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Pfizer to pay $2.9b in Cancer Drug Deal to Merck of Germany

Pfizer to pay $2.9b in Cancer Drug Deal to Merck of Germany

LONDON: Merck of Germany said that the American drug giant Pfizer had agreed to pay $850 million upfront and as much as $2 billion later in a deal to jointly develop one of Merck’s cancer drugs.
Shares of Merck rose 2.5 percent to 76.02 Euros, or about $95.18, in morning trading in Frankfurt.
The alliance with Pfizer is expected to strengthen Merck’s existing oncology business in several important markets around the world, including the United States, Merck said. The deal also is expected to help spread the cost of developing the drug.
Under the agreement, Merck and Pfizer will jointly develop and commercialize MSB0010718C, a potential treatment for several types of tumor. It is a so-called immuno-oncology drug, which, if successful, would help the body’s own immune system fight cancer.
As part of the transaction, Merck, a chemical and pharmaceutical company based in Darmstadt, Germany, will receive an upfront payment of $850 million and up to $2 billion in additional payments if the drug turns out to be commercially successful. Merck also will co-promote Pfizer’s Xalkori, a treatment for nonsmall-cell lung cancer, in the United States and other markets.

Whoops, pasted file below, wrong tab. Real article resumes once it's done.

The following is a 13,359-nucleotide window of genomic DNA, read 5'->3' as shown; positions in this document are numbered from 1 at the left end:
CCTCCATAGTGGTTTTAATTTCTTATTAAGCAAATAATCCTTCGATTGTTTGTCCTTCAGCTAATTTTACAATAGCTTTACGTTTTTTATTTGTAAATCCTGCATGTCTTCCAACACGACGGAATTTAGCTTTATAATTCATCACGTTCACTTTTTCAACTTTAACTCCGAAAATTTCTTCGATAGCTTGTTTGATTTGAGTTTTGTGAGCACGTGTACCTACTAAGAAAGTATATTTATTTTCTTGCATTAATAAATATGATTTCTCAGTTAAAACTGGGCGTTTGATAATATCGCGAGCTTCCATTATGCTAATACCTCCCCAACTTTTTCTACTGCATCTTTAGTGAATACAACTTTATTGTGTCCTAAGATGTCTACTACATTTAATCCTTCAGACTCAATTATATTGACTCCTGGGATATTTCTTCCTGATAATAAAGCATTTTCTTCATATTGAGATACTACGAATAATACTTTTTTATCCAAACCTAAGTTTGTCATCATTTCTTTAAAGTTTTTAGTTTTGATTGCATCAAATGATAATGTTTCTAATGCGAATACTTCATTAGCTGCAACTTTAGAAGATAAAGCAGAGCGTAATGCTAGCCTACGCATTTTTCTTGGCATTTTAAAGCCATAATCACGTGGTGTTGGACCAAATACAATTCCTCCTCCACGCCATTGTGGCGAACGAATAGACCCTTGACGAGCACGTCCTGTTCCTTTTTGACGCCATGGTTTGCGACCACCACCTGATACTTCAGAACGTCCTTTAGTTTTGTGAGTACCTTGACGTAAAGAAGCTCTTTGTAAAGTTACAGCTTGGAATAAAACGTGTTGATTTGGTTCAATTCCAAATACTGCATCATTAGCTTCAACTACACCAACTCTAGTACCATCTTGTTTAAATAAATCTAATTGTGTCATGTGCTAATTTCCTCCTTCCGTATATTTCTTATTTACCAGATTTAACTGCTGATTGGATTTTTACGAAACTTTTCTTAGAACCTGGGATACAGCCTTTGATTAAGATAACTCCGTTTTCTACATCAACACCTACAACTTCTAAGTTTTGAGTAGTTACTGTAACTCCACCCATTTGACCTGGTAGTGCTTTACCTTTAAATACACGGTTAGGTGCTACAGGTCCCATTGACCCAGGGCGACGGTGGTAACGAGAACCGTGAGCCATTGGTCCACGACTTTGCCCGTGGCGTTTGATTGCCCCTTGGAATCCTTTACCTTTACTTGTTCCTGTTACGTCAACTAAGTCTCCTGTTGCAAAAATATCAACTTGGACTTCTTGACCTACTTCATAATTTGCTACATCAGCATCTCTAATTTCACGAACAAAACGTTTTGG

“The agreement with Pfizer is a very important milestone in taking our pharma pipeline forward,” Karl-Ludwig Kley, the Merck chairman said.
Merck and Pfizer will share the cost of developing and bringing the drug to market, as well as revenue from its sales.
The alliance allows Pfizer and Merck “to join forces and combine complementary strengths with the goal of meeting the needs of patients with multiple types of cancer,” said Albert Bourla, the Pfizer group president for its vaccines, oncology and consumer health care businesses.
The deal comes nearly six months after Pfizer abandoned its pursuit of the British drug maker AstraZeneca, a bid that was driven in part by AstraZeneca’s attractive portfolio of cancer drugs. The $119 billion cash-and-stock proposal would have created the world’s largest drug company.
Under British takeover rules, Pfizer had to walk away for six months and is not allowed to make another approach to AstraZeneca until later this month.
The alliance with Pfizer is the latest effort by Merck to bolster its three core businesses: health care, performance materials and life sciences.
In September, Merck agreed to acquire the life sciences company Sigma-Aldrich for $17 billion in cash. Earlier this year, Merck completed its acquisition of AZ Electronic Materials, a maker of high-tech materials and functional specialty chemicals.